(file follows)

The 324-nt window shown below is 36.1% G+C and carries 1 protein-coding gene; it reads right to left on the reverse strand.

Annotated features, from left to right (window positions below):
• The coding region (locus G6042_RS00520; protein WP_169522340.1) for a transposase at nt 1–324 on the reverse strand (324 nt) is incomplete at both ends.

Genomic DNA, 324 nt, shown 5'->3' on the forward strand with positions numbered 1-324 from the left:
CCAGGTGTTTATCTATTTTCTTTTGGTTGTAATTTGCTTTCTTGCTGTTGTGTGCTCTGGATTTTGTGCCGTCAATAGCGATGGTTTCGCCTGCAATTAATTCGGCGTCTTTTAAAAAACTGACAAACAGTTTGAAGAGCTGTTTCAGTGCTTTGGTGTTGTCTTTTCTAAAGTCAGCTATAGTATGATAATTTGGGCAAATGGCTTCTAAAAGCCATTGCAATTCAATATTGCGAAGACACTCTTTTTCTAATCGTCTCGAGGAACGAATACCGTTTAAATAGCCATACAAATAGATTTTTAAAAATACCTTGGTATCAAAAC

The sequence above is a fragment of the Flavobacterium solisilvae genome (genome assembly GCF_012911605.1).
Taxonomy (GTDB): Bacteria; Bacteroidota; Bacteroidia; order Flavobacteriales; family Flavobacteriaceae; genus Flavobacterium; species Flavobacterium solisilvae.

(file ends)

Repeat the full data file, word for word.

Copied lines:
The 324-nt window shown below is 36.1% G+C and carries 1 protein-coding gene; it reads right to left on the reverse strand.

Annotated features, from left to right (window positions below):
• The coding region (locus G6042_RS00520; protein WP_169522340.1) for a transposase at nt 1–324 on the reverse strand (324 nt) is incomplete at both ends.

Genomic DNA, 324 nt, shown 5'->3' on the forward strand with positions numbered 1-324 from the left:
CCAGGTGTTTATCTATTTTCTTTTGGTTGTAATTTGCTTTCTTGCTGTTGTGTGCTCTGGATTTTGTGCCGTCAATAGCGATGGTTTCGCCTGCAATTAATTCGGCGTCTTTTAAAAAACTGACAAACAGTTTGAAGAGCTGTTTCAGTGCTTTGGTGTTGTCTTTTCTAAAGTCAGCTATAGTATGATAATTTGGGCAAATGGCTTCTAAAAGCCATTGCAATTCAATATTGCGAAGACACTCTTTTTCTAATCGTCTCGAGGAACGAATACCGTTTAAATAGCCATACAAATAGATTTTTAAAAATACCTTGGTATCAAAAC

The sequence above is a fragment of the Flavobacterium solisilvae genome (genome assembly GCF_012911605.1).
Taxonomy (GTDB): Bacteria; Bacteroidota; Bacteroidia; order Flavobacteriales; family Flavobacteriaceae; genus Flavobacterium; species Flavobacterium solisilvae.